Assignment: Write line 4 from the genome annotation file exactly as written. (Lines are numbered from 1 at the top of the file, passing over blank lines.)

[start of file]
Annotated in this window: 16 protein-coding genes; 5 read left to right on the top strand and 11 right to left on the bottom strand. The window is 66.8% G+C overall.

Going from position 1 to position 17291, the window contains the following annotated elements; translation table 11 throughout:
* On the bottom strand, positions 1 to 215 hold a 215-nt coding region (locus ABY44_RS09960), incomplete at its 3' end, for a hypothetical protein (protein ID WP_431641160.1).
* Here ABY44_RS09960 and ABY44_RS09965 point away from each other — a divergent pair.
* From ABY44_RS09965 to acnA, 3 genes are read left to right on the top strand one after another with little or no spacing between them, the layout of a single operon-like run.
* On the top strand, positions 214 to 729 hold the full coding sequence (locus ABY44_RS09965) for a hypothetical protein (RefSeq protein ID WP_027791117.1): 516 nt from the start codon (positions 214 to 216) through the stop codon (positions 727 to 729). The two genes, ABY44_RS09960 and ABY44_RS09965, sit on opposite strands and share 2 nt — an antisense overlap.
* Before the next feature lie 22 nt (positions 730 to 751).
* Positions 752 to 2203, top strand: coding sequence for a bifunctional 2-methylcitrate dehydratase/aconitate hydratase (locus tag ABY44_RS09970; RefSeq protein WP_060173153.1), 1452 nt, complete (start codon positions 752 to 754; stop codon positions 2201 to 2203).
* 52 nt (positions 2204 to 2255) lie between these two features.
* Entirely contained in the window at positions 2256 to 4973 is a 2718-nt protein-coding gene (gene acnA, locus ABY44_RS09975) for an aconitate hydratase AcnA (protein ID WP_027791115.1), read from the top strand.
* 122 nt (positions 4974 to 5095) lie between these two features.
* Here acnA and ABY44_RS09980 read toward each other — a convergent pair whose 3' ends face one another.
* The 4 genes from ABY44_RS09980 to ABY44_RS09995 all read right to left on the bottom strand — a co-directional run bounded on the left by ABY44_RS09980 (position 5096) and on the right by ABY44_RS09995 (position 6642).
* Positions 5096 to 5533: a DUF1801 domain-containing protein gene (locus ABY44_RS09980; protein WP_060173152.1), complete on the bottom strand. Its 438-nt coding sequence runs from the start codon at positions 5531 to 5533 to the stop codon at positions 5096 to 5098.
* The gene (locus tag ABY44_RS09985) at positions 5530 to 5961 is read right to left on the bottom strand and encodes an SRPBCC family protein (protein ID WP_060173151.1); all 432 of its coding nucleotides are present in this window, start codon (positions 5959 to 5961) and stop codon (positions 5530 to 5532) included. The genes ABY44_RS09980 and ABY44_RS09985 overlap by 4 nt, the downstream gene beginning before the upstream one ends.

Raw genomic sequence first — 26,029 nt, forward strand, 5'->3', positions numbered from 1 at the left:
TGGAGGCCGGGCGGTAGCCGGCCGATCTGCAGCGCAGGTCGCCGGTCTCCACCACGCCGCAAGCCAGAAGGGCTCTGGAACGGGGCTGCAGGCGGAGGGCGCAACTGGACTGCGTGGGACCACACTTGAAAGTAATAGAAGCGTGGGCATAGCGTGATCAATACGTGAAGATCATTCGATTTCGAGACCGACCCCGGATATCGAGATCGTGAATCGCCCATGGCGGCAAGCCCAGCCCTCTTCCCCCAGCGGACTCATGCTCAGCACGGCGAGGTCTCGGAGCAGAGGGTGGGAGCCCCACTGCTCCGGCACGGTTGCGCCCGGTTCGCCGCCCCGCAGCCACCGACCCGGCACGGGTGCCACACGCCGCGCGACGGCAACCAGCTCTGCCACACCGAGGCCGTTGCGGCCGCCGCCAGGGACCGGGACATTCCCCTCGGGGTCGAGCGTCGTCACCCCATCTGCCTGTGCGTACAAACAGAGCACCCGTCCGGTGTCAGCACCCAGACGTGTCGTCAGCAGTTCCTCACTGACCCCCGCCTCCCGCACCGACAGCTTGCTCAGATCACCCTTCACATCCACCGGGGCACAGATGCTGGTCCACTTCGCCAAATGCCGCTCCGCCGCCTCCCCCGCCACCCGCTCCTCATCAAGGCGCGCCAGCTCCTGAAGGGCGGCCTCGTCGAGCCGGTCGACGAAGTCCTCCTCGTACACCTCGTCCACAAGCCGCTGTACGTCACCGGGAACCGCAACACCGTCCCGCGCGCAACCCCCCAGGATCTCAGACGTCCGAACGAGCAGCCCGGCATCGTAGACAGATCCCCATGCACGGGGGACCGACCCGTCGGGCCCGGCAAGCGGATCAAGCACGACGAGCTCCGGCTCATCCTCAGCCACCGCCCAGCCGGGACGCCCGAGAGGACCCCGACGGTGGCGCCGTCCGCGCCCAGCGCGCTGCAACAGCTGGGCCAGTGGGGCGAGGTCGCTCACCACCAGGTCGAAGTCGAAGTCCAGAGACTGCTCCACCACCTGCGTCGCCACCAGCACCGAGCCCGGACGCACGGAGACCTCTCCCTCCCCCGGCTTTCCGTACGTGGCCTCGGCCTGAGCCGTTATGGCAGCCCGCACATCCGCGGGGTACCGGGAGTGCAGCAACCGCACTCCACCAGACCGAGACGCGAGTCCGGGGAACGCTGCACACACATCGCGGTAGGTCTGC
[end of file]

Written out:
* Here ABY44_RS09960 and ABY44_RS09965 point away from each other — a divergent pair.